Alex Ferguson has spoken out to say the pressure on Wayne Rooney was too high.  Well it’s understandable he’s defending his player but the point has to be made that Rooney was happy to declare he was about to ‘Write the Future”.  The pressure was intense but could it be any other way at an event of this magnitude?  The weight of expectation may well be overpowering at times but in choosing to do those adverts, for which we can assume he received handsome financial rewards, Wayne willingly contributed to his own burden.

The Dutch enigma

June 15th, 2010 No comments

There is something familiar about the current Dutch squad….rifts.   The Netherlands for many years have had their huge potential disrupted by infighting.   When he managed Chelsea, Ruud Gullit said he had deliberately triggered off some conflict in the squad claiming the creative tension was good for the team dynamic.  It wasn’t particularly good for the Dutch team dynamic in 1994 when Gullit himself stormed out of the squad.  As for the claim about ‘creative tension’ being good for the team,the facts suggest otherwise…the only time the  squad has been devoid of this squabbling was 1988 and they fulfilled their potential by becoming European champions.   The staggering thing is that in their current set up the tension is between Snejider and Van Persie and was partly triggered off by a disagreement over who should take a free kick.  For heavens sake, are they twelve years old??  In a squad of 22 people there is bound to be friction but are the egos really so huge and fragile?

In West Germany in 1974 The Netherlands played harmonious artistic football. Led by Cruyff the ‘Conductor of the orchestra’ they fulfilled manager Rinus Michels dream of total football….that being that each player could fit into each role in the team with a seamless transition. This created a dazzling display of kaleidoscopic movement which charmed the world.

There can be an intoxicating danger in knowing you have an ablity superior to that of all others. In the final against West Germany, The Dutch were awarded a penalty in the first minute by English ref Jack Taylor which Neeskens hammered home. This led to complacency….instead of playing the game they started to think they had achieved the dream of beating the Germans on their own soil. Fiercely competitive, West Germany started to play their way into the game and Breitner equalised with a penalty. With the Germans roared on by the home crowd Holland became bedraggled. It was no surprise when Muller gave them the lead shortly before half time. Then came the focal point of the whole game. Walking off at half time Cruyff was gived a yellow card for incessant arguing with the ref. Everything in the team went through Cruyff. He provided inspiration and the intelligence to execute their total football. But at half time the devastated conductor of the orchestra sat in the dressing room head in hands. His teammates sank with him and never recovered. West Germany became world champions.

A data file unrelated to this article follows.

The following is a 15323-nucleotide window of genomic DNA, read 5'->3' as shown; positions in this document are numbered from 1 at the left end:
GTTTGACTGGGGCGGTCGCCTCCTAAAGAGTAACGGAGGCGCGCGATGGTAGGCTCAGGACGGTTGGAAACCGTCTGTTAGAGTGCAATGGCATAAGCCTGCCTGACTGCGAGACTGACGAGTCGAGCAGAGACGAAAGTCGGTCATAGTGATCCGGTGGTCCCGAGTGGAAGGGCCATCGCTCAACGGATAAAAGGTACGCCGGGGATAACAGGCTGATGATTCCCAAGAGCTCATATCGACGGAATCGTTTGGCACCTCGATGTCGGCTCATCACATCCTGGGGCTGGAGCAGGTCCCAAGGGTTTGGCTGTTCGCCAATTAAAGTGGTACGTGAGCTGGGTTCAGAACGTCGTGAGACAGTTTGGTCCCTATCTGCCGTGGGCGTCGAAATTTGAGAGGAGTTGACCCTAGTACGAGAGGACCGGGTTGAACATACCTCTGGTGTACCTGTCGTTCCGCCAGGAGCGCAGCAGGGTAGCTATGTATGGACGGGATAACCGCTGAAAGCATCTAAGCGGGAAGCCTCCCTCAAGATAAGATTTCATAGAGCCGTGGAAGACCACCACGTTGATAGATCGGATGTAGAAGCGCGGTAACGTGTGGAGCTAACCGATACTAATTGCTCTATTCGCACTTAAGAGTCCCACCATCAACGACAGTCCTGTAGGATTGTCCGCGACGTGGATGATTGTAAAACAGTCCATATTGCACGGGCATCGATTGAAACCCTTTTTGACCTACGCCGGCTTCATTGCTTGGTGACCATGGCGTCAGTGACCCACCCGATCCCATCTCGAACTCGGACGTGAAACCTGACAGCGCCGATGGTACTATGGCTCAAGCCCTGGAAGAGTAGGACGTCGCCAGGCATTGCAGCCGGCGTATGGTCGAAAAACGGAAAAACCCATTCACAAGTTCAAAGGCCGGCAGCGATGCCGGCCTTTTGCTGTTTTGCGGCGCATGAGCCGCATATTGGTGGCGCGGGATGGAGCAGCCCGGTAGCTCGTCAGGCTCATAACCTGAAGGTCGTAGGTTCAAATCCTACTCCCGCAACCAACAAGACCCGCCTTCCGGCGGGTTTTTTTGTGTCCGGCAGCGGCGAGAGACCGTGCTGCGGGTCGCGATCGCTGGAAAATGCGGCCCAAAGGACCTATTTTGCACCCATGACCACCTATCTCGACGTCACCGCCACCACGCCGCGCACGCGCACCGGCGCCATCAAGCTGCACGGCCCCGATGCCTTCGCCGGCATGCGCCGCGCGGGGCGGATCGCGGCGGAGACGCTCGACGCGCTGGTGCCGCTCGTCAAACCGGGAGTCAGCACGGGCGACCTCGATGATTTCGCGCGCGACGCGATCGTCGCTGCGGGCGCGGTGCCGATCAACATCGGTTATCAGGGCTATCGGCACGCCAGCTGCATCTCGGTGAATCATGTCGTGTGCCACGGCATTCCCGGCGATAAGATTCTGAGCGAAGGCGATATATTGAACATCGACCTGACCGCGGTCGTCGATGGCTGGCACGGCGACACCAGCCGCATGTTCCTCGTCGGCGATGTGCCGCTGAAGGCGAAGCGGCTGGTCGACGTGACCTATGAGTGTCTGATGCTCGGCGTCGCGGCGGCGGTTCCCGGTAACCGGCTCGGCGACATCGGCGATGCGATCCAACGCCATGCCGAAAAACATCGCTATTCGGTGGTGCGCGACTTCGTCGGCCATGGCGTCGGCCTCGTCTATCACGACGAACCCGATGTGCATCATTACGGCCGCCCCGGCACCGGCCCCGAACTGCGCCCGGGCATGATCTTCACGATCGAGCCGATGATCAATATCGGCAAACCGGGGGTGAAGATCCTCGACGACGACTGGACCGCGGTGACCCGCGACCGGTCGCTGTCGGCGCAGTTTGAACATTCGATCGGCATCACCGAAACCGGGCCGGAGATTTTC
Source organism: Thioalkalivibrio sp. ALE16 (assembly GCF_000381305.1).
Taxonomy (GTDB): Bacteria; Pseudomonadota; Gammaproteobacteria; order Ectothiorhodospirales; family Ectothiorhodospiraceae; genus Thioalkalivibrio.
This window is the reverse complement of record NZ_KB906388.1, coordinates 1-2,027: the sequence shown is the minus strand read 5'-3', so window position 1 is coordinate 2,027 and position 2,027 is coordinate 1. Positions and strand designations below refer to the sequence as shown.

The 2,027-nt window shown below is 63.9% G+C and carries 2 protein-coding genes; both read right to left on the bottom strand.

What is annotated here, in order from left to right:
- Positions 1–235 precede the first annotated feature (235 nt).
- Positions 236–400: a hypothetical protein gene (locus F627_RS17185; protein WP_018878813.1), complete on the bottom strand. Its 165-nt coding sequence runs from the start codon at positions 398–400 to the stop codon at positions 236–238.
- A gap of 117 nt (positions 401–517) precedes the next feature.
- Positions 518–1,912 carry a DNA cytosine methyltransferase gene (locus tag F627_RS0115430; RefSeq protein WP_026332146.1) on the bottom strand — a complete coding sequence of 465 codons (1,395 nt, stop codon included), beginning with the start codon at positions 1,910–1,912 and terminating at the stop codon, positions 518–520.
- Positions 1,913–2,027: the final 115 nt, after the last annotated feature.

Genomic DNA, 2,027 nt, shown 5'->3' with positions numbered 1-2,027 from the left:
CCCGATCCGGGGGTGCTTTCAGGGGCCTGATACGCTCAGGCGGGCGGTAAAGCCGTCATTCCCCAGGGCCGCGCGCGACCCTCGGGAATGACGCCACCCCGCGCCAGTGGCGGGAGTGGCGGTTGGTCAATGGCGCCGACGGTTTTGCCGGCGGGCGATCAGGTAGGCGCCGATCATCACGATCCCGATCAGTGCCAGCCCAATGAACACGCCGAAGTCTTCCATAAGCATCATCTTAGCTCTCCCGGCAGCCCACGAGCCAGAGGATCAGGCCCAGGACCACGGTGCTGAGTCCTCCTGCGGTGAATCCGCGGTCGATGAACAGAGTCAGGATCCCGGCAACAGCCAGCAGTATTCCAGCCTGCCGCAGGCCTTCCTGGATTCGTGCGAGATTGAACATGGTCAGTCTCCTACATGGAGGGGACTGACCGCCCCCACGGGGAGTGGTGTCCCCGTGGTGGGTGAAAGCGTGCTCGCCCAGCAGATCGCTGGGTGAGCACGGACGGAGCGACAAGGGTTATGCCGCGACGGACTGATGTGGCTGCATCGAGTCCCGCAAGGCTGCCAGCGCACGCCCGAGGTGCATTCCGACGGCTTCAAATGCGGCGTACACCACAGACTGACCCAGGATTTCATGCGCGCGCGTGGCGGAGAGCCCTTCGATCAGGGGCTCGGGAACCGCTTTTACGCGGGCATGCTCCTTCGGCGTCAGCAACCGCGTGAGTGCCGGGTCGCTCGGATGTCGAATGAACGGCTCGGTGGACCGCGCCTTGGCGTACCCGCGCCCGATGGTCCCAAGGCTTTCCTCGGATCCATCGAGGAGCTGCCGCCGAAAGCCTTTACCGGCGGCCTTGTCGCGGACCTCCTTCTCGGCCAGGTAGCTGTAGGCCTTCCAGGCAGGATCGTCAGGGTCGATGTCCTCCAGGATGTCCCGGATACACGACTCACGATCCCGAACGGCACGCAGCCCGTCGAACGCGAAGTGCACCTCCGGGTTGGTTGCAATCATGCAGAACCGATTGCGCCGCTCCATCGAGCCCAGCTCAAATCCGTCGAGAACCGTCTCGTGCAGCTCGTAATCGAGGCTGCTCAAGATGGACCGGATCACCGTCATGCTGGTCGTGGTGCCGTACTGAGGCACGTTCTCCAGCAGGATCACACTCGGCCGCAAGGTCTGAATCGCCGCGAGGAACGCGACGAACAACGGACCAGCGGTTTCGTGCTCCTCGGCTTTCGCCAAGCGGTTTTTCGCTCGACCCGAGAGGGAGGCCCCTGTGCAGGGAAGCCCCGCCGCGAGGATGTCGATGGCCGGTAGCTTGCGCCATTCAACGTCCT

To dismiss this as a Dutch failure is a story but not the whole story. It’s easy to forget that the West German side was filled with players who were worthy of World Cup winners medals. As with the Hungarians twenty years before, German pramatism had overcome style and grace. But the lesson to be learned is that football teams,however skillful and stylish, don’t win trophies at that level without discipline and reslience. A sobering reality but a reality all the same.